Arie M. Dubnov

Jerusalem Post , with little chance of attracting any response outside a small captive audience. To his credit, Shindler is not afraid to mention Israel’s contacts with ‘pariah regimes’ (chap. 8)—including apartheid South Africa, Argentina during the

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Menachem Begin’s World Travels in the 1950s

A Road to Political Legitimacy

Ofira Gruweis-Kovalsky

overseas travel as a tool, much like the Italian Communist Party, albeit on a smaller scale. Begin traveled all over the globe, making stops in France, Belgium, the United States, Colombia, Venezuela, Cuba, South Africa, and Rhodesia, among other countries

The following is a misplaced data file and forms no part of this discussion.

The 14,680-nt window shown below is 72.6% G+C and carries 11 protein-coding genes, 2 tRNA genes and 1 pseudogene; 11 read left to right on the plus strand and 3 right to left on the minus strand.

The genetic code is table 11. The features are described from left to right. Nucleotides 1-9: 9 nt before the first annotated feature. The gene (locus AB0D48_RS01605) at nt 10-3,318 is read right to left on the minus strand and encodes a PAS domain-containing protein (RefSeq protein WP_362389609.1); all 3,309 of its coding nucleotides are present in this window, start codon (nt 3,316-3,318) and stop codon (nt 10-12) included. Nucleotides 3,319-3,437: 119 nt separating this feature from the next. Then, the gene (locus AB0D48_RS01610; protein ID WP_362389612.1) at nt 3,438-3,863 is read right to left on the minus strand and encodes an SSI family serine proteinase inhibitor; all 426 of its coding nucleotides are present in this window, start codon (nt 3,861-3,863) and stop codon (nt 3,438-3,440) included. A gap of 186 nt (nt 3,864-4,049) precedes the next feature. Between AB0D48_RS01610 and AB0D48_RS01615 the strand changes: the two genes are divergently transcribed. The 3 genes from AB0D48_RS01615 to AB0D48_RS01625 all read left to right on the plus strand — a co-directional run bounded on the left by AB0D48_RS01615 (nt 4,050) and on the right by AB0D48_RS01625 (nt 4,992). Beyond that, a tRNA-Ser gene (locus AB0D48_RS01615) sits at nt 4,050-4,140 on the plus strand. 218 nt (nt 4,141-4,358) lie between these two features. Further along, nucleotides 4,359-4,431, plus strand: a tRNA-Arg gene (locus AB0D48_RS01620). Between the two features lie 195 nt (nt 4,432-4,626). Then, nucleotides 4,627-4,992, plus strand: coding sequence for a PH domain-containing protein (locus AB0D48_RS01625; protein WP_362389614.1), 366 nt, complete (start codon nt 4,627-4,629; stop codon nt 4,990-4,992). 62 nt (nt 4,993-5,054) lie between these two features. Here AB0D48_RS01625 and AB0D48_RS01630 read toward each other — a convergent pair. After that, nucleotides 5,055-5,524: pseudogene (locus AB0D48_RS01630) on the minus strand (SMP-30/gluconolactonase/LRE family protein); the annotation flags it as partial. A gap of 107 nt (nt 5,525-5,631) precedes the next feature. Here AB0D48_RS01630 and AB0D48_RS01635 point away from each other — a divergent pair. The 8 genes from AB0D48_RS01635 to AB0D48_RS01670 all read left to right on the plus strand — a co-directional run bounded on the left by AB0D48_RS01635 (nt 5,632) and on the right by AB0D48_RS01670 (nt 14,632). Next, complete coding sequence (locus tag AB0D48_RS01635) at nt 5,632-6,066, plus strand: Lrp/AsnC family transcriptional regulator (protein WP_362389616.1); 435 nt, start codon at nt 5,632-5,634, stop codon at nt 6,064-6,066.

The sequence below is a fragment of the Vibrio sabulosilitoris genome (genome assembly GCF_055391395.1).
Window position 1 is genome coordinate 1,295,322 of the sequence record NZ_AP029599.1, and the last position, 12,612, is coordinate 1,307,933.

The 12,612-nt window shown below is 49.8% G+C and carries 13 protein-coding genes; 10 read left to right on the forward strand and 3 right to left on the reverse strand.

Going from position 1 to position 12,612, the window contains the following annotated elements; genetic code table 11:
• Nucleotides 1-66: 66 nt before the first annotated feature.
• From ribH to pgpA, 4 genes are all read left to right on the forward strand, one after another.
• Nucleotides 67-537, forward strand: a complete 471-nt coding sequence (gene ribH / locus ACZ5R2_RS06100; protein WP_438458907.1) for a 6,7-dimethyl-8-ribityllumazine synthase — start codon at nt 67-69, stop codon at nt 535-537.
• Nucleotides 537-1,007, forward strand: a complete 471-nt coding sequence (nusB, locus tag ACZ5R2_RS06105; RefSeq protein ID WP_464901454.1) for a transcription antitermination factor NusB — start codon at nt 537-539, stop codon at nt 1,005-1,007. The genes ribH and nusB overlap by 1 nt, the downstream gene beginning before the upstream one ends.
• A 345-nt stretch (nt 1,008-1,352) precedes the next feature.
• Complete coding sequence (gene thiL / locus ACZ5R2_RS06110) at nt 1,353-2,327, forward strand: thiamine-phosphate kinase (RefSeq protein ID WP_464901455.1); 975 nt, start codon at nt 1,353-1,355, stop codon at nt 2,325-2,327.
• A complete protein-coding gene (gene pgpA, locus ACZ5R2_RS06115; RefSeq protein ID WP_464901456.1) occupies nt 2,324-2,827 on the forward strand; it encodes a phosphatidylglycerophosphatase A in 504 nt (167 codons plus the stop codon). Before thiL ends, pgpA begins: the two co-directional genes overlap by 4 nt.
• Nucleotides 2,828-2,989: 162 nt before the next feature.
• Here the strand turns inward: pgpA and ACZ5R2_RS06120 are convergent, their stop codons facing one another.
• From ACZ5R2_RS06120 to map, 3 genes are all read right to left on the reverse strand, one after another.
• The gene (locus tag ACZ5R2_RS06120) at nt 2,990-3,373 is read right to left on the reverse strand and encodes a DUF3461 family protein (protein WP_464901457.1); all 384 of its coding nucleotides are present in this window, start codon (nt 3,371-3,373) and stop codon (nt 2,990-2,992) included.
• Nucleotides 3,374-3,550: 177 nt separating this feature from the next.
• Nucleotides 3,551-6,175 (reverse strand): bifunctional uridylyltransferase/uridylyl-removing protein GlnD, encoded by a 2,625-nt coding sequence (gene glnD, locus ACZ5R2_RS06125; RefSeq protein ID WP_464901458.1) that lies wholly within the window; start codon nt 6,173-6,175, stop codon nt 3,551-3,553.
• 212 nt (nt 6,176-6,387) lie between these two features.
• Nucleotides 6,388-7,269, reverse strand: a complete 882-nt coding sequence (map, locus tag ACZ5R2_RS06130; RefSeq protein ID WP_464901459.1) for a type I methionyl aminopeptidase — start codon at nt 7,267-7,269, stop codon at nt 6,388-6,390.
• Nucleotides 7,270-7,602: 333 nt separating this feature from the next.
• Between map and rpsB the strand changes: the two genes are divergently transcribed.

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Drawing Stereotypes

Europe and East Asia in Russian Political Caricature, 1900–1905

Zachary Hoffman

Britain for its war against Dutch colonists in South Africa, known as Boers. When British forces suffered several early defeats in the conflict, Novoe vremia , together with most other Russian newspapers, cheered their humiliation. 29 S. F. Sokolovskii